Sif ("In-law-relationship"Lindow (2001:266).] ) is a goddess in Norse mythology. Sif appears is attested in the "Poetic Edda", compiled in the 13th century from earlier traditional sources, and the "Prose Edda", written in the 13th century by Snorri Sturluson. In these sources, she is known for her golden hair, as the wife of the major god Thor and, in the euhemerized prologue of the Prose Edda, as the most beautiful of women.Byock (2006:6).]

In surviving tales, Sif is the mother of Þrúðr, by Thor, and mother of the seemingly once major god Ullr by a father unrecorded in surviving sources. However, the source lists Thor as his stepfather without further explanation. This is accounted for in chapter 31 of "Gylfaginning", a book of the "Prose Edda".] Sif Mons, a mons of the planet Venus, is named after Sif. There are theories linking Sif to wheat and with rowan.

"Poetic Edda"

In the "Poetic Edda", Sif appears in or is mentioned in the poems "Hárbarðsljóð", "Hymiskviða" (where Thor is referred to three times as the "Husband of Sif"), "Lokasenna", and "Þrymskviða" (where the "Husband of Sif" kenning appears once more).


In stanza 48 of the "Poetic Edda" poem "Hárbarðsljóð", Odin (in the disguise of Hárbarðr) meets his son Thor at an inlet of a gulf. The two engage in flyting and Hárbarðr refuses to ferry Thor across the bay. Amongst numerous other insults, Hárbarðr claims that Sif has a lover at home. However, Thor responds that Hárbarðr is speaking carelessly and lying.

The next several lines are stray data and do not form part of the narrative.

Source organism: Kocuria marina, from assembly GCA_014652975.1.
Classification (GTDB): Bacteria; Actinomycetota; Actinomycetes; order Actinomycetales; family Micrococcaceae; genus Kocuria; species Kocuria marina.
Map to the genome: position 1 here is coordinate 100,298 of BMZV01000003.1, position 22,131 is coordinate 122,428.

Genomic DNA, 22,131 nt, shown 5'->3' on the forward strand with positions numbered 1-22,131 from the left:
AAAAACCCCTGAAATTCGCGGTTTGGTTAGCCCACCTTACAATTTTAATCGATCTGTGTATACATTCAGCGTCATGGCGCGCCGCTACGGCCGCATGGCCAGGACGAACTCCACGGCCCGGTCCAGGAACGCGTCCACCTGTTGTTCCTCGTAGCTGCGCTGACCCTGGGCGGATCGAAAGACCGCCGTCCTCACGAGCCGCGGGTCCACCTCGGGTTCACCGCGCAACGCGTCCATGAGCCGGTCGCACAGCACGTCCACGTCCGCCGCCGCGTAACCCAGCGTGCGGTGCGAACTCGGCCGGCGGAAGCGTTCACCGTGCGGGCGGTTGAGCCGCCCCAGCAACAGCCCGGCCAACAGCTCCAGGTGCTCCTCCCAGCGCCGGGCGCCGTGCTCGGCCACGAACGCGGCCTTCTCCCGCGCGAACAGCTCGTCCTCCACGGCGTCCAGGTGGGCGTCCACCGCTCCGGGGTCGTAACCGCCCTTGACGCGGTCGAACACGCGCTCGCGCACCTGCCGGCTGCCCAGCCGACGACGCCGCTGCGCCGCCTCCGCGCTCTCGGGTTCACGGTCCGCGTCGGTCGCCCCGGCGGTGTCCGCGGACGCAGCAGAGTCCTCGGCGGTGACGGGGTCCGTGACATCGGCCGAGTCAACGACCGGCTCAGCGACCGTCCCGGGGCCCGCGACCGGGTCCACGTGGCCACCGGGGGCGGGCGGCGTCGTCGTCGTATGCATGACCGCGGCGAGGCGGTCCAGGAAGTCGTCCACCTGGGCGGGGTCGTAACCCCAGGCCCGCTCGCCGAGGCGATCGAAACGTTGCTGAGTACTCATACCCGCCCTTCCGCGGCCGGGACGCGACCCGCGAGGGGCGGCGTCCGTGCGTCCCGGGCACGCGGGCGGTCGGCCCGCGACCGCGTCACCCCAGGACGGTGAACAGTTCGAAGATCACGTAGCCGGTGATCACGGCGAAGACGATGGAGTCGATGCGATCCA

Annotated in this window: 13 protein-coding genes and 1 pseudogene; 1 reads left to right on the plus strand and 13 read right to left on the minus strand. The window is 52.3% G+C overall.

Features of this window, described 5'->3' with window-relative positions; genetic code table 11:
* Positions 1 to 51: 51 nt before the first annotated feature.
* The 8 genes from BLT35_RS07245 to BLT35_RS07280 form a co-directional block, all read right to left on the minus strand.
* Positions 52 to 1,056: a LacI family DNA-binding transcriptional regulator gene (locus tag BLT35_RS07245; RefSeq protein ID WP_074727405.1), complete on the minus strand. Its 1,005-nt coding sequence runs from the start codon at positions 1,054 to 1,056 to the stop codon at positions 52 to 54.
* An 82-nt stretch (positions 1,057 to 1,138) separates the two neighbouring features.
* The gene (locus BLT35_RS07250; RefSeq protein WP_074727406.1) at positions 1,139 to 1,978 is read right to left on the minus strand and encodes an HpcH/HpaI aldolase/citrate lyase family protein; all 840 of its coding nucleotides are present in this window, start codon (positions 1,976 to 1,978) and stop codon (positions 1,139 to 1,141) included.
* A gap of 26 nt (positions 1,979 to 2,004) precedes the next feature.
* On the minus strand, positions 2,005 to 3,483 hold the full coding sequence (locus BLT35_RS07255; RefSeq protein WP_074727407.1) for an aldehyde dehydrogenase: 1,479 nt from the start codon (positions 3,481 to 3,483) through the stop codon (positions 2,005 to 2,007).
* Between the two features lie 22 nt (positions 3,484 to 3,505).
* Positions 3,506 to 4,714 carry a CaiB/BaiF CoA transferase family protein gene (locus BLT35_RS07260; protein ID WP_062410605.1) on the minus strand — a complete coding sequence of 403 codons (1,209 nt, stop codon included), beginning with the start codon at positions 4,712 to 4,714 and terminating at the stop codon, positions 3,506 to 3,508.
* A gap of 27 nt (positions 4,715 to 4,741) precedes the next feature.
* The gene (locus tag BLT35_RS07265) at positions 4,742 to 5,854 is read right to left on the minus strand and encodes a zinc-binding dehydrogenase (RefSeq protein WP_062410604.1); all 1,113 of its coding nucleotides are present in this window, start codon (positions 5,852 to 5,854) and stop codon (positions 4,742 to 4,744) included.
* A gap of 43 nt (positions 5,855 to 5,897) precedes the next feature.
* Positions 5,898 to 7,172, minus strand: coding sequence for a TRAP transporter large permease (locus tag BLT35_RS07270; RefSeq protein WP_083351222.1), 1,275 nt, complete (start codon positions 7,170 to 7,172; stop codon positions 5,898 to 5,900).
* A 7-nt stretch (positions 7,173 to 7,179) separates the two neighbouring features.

In stanzas 53 and 54 of the late poem "Lokasenna", after pouring Loki a crystal cup of mead during his series of insults towards the gods, Sif states that there is nothing Loki can say only in regard to her. In response, Loki claims that Sif has had an affair with him. Mountains shake and Thor arrives. After some initial exchanges between Thor and Loki, prose references are made to events described in "Völuspá" and the "Prose Edda". The exchange involving Sif reads as follows:Modern scholars such as Lee Hollander explain that "Lokasenna" was intended to be humorous and that the accusations thrown by Loki in the poem are not necessarily to be taken as "generally accepted lore" at the time it was composed. Rather they are charges that are easy for Loki to make and difficult for his targets to disprove, or which they do not care to refute.Hollander (1990:90).]

"Prose Edda"

In the "Prose Edda", Sif is mentioned once in the prologue, in chapter 31 of "Gylfaginning", and in "Skáldskaparmál" as a guest at Ægir's feast (a reference to "Lokasenna"), the subject of a jötunn's desire, as having her hair shorn by Loki, and in various kennings.


Sif is introduced in chapter three of Snorri's euhemerized account of the origins of Norse mythology serving as a Prologue for the Prose Edda. Snorri states that Thor married her and that she is known as "a prophetess called Sibyl, though we know her as Sif" though to the extent of this implication some debate has existed. Sif is further described as "the most loveliest of women" and with hair of gold. Although he lists her own ancestors as unknown, Snorri writes that Thor and Sif produced a son by the name of Lóriði, who "took after his father".Faulkes (1995:3).] Lóriði is attributed an extended genealogical list of descendants, including figures such as Godwulf and Odin, though outside of this continuity Odin is described as the father of Thor.